Case Study: Norwegian EFB Connectivity
Author: Klaus Olsen, EFB Manager B-737, NorwegianSubscribe
Norwegian EFB Connectivity
Figure 3: The EFB admin page allows admin users to monitor all of Norwegian’s EFBs
It is the same situation for load sheets – every pilot has to send one before take-off, which means we instantly get it through our server, and we can watch it, or send on, through to the people that need to see it. In this situation, we do not have to wait until the plane comes back to the ground, and for the pilot to take his documents into the crew room or hotel to perform a synchronization. All of our EFBs are airplane-attached, and we synchronize at each stop, which means synchronizations up to 20 times a day can occur.
Using the EFB, we go online, and a line at the bottom of the screen tells us when the unit we are working with was last synchronized. The first thing operators do when they get to the aircraft is to perform a sync, and get the documents needed, find the mass and balance data that is required, and then go through a pre-defined list of tasks. These include a synch/update, where the client gets any documents, procedures, notices, etc. that have been updated since the last synchronization. This is done quickly over 3G. Then a status report is sent from that specific EFB, including a list of the documents it contains, to the server.
We start Jeppesen Flight Deck Pro because we need it to be running before we can start our flight plan, which is to get it pre-populated. The flight plan are fetched straight from our crew briefing system, and all flight plans for the following 24 hours for that aircraft that are being operated, in that time period, gets downloaded. The crew then go in and select what flight plan they need. The system also allows you to check waypoints, with remaining and used fuel, etc. – including taxi and take-off fuel levels. On the display the mandatory fields are default as red, the non-mandatory are yellow, but as soon as you put the numbers into the fields, they turn green.
A series of checks is carried out – using the red, yellow and green numbers. Notes are added here, and then the user signs it off with a five-digit pilot code. Then you save and submit which connects to the server, and sends the filled-out flight plan to our back-office.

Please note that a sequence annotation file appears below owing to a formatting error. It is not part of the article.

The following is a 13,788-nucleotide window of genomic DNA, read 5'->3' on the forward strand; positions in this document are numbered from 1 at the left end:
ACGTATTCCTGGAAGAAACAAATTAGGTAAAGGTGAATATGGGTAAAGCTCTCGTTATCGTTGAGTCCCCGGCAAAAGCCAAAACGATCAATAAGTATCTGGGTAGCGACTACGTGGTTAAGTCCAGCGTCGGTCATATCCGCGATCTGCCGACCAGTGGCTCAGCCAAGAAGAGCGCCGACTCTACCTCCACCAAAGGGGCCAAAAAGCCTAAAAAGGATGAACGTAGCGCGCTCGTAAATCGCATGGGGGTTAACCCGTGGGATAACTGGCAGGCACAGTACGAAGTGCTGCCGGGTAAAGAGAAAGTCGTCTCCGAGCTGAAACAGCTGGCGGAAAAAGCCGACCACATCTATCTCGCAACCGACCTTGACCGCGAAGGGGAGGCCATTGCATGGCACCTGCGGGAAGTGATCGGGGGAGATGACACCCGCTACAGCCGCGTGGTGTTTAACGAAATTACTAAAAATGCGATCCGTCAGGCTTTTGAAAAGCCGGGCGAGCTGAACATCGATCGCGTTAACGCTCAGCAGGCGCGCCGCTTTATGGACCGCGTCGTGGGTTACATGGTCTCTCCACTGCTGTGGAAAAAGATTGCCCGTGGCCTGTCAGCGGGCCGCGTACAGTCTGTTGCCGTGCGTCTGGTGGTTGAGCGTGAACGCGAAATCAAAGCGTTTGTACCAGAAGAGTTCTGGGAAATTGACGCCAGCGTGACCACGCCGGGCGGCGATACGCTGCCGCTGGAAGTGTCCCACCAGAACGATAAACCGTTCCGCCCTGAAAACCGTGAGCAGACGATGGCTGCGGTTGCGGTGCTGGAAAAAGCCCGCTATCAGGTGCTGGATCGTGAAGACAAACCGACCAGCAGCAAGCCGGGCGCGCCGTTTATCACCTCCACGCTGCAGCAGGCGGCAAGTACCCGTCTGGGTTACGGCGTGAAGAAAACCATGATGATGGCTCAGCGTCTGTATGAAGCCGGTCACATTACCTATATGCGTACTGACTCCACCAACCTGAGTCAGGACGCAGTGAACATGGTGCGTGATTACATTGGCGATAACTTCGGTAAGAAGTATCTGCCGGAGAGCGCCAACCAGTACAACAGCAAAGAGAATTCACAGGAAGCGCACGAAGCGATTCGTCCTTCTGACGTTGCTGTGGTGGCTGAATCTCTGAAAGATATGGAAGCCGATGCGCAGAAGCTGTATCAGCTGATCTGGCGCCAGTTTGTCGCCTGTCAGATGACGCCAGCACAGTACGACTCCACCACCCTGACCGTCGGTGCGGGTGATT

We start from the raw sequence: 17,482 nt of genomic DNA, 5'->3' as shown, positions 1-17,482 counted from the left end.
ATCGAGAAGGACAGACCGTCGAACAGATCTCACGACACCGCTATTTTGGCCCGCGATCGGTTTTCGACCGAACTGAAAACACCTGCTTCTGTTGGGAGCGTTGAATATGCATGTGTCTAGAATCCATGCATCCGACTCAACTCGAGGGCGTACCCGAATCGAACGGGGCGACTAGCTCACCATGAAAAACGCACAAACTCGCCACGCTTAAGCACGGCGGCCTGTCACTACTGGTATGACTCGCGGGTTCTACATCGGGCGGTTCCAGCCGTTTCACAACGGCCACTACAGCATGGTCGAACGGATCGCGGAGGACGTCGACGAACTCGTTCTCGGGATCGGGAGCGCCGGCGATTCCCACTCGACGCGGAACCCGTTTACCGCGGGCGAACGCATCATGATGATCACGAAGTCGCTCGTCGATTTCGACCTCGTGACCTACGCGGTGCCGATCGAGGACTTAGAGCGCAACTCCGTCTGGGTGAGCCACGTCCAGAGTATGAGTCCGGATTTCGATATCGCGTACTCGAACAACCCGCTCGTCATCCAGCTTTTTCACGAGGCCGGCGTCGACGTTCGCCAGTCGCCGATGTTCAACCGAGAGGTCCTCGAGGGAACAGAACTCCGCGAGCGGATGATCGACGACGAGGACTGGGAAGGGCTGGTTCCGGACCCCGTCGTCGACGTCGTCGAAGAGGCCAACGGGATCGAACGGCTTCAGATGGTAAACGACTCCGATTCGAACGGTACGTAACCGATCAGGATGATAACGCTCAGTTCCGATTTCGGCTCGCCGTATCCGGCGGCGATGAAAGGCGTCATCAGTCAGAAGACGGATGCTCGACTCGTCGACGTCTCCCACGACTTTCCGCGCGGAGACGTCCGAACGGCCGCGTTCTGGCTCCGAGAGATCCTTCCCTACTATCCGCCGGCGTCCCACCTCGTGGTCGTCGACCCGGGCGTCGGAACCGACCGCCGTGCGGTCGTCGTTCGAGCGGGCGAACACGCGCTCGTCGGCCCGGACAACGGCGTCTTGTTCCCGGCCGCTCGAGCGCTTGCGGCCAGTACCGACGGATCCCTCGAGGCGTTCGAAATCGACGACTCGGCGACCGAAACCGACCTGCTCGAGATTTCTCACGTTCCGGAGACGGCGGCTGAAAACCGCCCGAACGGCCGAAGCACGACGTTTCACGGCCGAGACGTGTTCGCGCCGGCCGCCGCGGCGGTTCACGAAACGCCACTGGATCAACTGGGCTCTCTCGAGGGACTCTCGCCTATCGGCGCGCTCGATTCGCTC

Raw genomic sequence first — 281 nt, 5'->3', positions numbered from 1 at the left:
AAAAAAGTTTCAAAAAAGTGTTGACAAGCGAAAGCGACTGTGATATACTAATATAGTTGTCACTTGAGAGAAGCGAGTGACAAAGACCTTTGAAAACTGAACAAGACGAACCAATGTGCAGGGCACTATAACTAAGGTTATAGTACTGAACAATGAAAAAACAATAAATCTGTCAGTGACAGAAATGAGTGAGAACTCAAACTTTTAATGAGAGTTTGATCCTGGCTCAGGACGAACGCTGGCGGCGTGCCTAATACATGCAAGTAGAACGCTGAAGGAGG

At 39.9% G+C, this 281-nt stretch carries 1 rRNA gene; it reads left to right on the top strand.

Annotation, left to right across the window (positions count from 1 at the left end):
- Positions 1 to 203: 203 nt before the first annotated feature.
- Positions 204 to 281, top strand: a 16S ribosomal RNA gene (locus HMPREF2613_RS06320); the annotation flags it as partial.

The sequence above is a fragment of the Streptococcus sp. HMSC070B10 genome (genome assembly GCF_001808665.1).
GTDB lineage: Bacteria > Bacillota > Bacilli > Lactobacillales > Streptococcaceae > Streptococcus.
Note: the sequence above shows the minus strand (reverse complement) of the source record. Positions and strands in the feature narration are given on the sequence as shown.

When the pilot gets to the cockpit page they will already have the FMS routing, flight number, and crew fields pre-populated, and they can then enter their desired take-off mass. There is also an option of doing a recalc if needed.
The system shows remaining fuel and planned ramp fuel, and we select the fuel supplier used at that location, and enter the fuel ticket number for accounting. We also note the actual uplift, and then make sure the numbers, are correct before sending the reports to the server.
The need for manual input is minimal; we can pull almost everything from our flight plan in XML, and pre-populate it to the different programs that we use. Even the enroute charts gets pre-populated with all the waypoints, TOC, TOD, etc., saving us valuable minutes of manual punching.
Our current software is a combination of in-house development and excellent XML, PDF & document solutions from Flight Deck Software AB, that have put us in the front seat in regards to how the EFB is being utilized today!
We have also tested Gatelink connectivity for our 737 EFBs, but hit a few roadblocks that made it a bit complicated. The concept is that the EFB sends a request attached to its certificate.